After this, Jesus went away to the other side of the Sea of Galilee, which is the Sea of Tiberias. And a large crowd was following him because they saw the signs that he was doing on the sick. Jesus went up on the mountain, and there he sat down with his disciples. Now the Passover, the feast of the Jews, was at hand. Lifting up his eyes, then, and seeing that a large crowd was coming toward him, Jesus said to Philip,“Where are we to buy bread, so that these people may eat?” He said this to test him, for he himself knew what he would do. Philip answered him, “Two hundred denarii worth of bread would not be enough for each of them to get a little.” One of his disciples, Andrew, Simon Peter’s brother, said to him, “There is a boy here who has five barley loaves and two fish, but what are they for so many?” Jesus said, “Have the people sit down.” Now there was much grass in the place. So the men sat down, about five thousand in number. Jesus then took the loaves, and when he had given thanks, he distributed them to those who were seated. So also the fish, as much as they wanted. And when they had eaten their fill, he told his disciples, “Gather up the leftover fragments, that nothing may be lost.” So they gathered them up and filled twelve baskets with fragments from the five barley loaves left by those who had eaten. When the people saw the sign that he had done, they said, “This is indeed the Prophet who is to come into the world!”
Perceiving then that they were about to come and take him by force to make him king, Jesus withdrew again to the mountain by himself.
Understanding And Applying the Text
We see here several hints about who John was writing to. He calls the Sea of Galilee the Sea of Tiberias. Tiberias is a Greek name. He also explains the Passover is a feast of the Jews. First what Jew would not know what Passover was? Second, “of the Jews,” indicates John’s audience is not Jewish. It appears John is writing to Gentiles.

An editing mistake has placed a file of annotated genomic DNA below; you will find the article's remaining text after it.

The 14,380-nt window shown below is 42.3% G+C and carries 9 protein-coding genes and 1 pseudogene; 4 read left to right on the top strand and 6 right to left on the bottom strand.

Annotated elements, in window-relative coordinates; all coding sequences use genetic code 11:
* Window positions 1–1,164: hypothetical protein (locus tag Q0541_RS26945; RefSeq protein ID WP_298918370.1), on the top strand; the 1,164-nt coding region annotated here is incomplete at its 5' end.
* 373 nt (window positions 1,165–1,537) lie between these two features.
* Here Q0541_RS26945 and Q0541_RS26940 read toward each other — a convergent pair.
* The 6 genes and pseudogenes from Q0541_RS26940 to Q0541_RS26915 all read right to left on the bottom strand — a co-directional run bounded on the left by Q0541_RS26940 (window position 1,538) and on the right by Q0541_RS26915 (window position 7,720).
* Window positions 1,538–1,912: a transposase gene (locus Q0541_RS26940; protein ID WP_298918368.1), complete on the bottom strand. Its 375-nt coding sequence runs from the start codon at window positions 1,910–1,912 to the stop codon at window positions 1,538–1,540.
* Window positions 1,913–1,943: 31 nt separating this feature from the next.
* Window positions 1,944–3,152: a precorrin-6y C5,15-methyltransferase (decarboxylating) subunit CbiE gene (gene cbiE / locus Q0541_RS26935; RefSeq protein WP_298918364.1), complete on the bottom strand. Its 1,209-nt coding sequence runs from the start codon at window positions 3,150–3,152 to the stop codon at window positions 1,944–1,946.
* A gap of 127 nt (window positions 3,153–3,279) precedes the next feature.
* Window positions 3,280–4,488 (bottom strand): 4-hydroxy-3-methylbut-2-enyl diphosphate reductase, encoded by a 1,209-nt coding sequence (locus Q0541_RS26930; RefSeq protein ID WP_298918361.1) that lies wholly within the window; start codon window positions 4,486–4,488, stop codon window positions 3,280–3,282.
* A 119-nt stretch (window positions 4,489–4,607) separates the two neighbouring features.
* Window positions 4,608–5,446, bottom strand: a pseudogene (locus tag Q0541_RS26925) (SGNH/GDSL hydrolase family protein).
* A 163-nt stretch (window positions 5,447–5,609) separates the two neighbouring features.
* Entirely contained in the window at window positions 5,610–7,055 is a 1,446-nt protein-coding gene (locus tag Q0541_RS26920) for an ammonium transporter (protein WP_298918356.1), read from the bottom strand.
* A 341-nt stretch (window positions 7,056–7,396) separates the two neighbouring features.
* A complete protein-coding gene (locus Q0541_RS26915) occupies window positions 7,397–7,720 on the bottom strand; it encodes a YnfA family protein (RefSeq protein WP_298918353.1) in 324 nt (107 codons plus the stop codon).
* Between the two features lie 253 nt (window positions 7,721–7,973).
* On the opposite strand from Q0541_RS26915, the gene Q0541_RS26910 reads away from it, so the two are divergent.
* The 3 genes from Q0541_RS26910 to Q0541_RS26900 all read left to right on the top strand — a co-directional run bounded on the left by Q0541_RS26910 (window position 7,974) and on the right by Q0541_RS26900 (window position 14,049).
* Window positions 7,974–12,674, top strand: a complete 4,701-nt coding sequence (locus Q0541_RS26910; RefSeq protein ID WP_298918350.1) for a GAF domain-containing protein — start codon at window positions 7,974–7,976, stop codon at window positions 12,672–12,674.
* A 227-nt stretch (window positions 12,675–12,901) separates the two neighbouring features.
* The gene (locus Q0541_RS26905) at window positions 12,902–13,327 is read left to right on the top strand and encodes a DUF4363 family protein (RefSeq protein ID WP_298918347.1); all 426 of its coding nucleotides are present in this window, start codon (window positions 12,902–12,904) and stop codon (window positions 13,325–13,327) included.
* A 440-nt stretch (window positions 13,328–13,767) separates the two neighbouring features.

All the other gospel writers include this event. But John leaves out some things the others mention. For example, the other gospel writers say Jesus taught the crowd during the day. They mention Jesus healed sick. John does not. The other writers say the sun was setting. In the other accounts, the disciples requested Jesus send the crowd away. And the other accounts mention this occurred shortly after John the baptists death. This is not a case of John being careless with facts. John is using the story to aid in making his point. That point is, Jesus is the Christ. (John 20:30) This is one of the signs John chose to make that point. The details contained in the other Gospels did not aid and could have distracted from the point.
These omissions do not make John’s Gospel more or less reliable. All biographers pick and choose details. They choose some and drop others to help the reader better understand. They are trying to paint a picture of the person they are writing about. And some details and get in the way.
This passage shows how eager the people were to hear Christ. They forgot all about themselves. They had no concern about spending the night in a desert place. They had brought no provisions for the day or evening.
This is a stark contrast to our indifference today. We much prefer food and comfort to sound teaching and doctrine. The slightest interruption draws our attention from prayer and the word of God. This is an affliction that affects all mankind. We are unworthy of God’s kingdom until we learn to desire food for the soul more than physical food. Christ cares for those who neglect themselves to follow him.